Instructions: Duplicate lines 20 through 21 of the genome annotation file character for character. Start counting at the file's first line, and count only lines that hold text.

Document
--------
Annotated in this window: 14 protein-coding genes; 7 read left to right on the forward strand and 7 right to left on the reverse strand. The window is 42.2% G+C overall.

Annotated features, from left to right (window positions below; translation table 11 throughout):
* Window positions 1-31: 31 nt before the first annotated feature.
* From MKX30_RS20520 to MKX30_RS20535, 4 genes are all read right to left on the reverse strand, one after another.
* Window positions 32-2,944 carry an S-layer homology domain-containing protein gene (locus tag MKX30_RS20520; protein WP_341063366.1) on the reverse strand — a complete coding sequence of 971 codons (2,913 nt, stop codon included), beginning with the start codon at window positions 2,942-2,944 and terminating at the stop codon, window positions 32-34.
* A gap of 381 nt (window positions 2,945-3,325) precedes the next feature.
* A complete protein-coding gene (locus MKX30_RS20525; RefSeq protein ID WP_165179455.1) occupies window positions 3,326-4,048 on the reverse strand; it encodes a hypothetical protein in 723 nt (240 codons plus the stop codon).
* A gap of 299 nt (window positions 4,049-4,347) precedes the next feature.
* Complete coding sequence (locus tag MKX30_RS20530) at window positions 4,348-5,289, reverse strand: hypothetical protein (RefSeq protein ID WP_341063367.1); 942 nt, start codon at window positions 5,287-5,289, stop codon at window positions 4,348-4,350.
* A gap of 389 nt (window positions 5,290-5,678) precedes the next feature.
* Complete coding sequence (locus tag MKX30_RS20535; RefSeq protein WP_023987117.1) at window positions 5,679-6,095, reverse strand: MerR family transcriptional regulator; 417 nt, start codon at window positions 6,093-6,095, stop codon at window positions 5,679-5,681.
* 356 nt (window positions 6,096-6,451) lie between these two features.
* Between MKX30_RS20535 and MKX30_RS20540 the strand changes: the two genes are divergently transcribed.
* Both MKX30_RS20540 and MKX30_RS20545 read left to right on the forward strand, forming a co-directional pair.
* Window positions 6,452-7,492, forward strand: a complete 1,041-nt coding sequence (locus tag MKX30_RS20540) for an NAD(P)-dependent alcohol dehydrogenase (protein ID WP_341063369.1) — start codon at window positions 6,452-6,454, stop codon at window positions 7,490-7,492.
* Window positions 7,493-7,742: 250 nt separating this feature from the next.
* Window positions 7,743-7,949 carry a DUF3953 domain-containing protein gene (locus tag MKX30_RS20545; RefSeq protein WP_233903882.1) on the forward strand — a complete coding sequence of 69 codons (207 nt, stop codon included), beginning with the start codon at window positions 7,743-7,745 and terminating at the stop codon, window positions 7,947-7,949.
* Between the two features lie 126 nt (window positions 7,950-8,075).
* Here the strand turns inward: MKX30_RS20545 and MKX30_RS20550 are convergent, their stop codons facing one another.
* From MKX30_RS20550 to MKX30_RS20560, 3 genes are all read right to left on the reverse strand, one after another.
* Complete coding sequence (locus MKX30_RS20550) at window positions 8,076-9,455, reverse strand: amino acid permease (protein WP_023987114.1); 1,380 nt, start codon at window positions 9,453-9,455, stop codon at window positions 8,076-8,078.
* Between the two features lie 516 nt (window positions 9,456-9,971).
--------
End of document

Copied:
* From MKX30_RS20550 to MKX30_RS20560, 3 genes are all read right to left on the reverse strand, one after another.
* Complete coding sequence (locus MKX30_RS20550) at window positions 8,076-9,455, reverse strand: amino acid permease (protein WP_023987114.1); 1,380 nt, start codon at window positions 9,453-9,455, stop codon at window positions 8,076-8,078.